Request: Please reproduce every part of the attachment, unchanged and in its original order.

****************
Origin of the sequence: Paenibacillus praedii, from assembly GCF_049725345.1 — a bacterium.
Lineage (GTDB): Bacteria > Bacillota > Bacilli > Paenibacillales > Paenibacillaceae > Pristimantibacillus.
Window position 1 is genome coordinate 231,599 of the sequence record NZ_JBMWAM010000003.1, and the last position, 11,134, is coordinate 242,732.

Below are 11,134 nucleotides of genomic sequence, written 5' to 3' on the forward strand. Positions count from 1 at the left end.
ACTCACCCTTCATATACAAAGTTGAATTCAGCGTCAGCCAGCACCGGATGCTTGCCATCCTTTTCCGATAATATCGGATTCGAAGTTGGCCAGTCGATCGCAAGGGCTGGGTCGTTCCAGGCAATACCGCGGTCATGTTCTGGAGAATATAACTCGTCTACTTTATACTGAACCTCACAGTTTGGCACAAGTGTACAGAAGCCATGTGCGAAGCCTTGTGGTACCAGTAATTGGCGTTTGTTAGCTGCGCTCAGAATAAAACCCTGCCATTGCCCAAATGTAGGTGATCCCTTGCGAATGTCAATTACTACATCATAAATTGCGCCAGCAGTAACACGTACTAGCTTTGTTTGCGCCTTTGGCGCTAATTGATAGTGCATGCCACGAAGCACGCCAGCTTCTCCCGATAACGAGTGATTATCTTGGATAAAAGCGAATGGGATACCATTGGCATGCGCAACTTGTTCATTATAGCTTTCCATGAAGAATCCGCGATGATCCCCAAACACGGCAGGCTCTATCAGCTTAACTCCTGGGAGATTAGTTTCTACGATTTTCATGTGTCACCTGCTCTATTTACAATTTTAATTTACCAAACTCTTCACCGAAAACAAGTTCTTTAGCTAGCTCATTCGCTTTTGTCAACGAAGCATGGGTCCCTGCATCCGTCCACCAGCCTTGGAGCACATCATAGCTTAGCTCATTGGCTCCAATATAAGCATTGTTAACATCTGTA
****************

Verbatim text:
Origin of the sequence: Paenibacillus praedii, from assembly GCF_049725345.1 — a bacterium.
Lineage (GTDB): Bacteria > Bacillota > Bacilli > Paenibacillales > Paenibacillaceae > Pristimantibacillus.
Window position 1 is genome coordinate 231,599 of the sequence record NZ_JBMWAM010000003.1, and the last position, 11,134, is coordinate 242,732.

Below are 11,134 nucleotides of genomic sequence, written 5' to 3' on the forward strand. Positions count from 1 at the left end.
ACTCACCCTTCATATACAAAGTTGAATTCAGCGTCAGCCAGCACCGGATGCTTGCCATCCTTTTCCGATAATATCGGATTCGAAGTTGGCCAGTCGATCGCAAGGGCTGGGTCGTTCCAGGCAATACCGCGGTCATGTTCTGGAGAATATAACTCGTCTACTTTATACTGAACCTCACAGTTTGGCACAAGTGTACAGAAGCCATGTGCGAAGCCTTGTGGTACCAGTAATTGGCGTTTGTTAGCTGCGCTCAGAATAAAACCCTGCCATTGCCCAAATGTAGGTGATCCCTTGCGAATGTCAATTACTACATCATAAATTGCGCCAGCAGTAACACGTACTAGCTTTGTTTGCGCCTTTGGCGCTAATTGATAGTGCATGCCACGAAGCACGCCAGCTTCTCCCGATAACGAGTGATTATCTTGGATAAAAGCGAATGGGATACCATTGGCATGCGCAACTTGTTCATTATAGCTTTCCATGAAGAATCCGCGATGATCCCCAAACACGGCAGGCTCTATCAGCTTAACTCCTGGGAGATTAGTTTCTACGATTTTCATGTGTCACCTGCTCTATTTACAATTTTAATTTACCAAACTCTTCACCGAAAACAAGTTCTTTAGCTAGCTCATTCGCTTTTGTCAACGAAGCATGGGTCCCTGCATCCGTCCACCAGCCTTGGAGCACATCATAGCTTAGCTCATTGGCTCCAATATAAGCATTGTTAACATCTGTA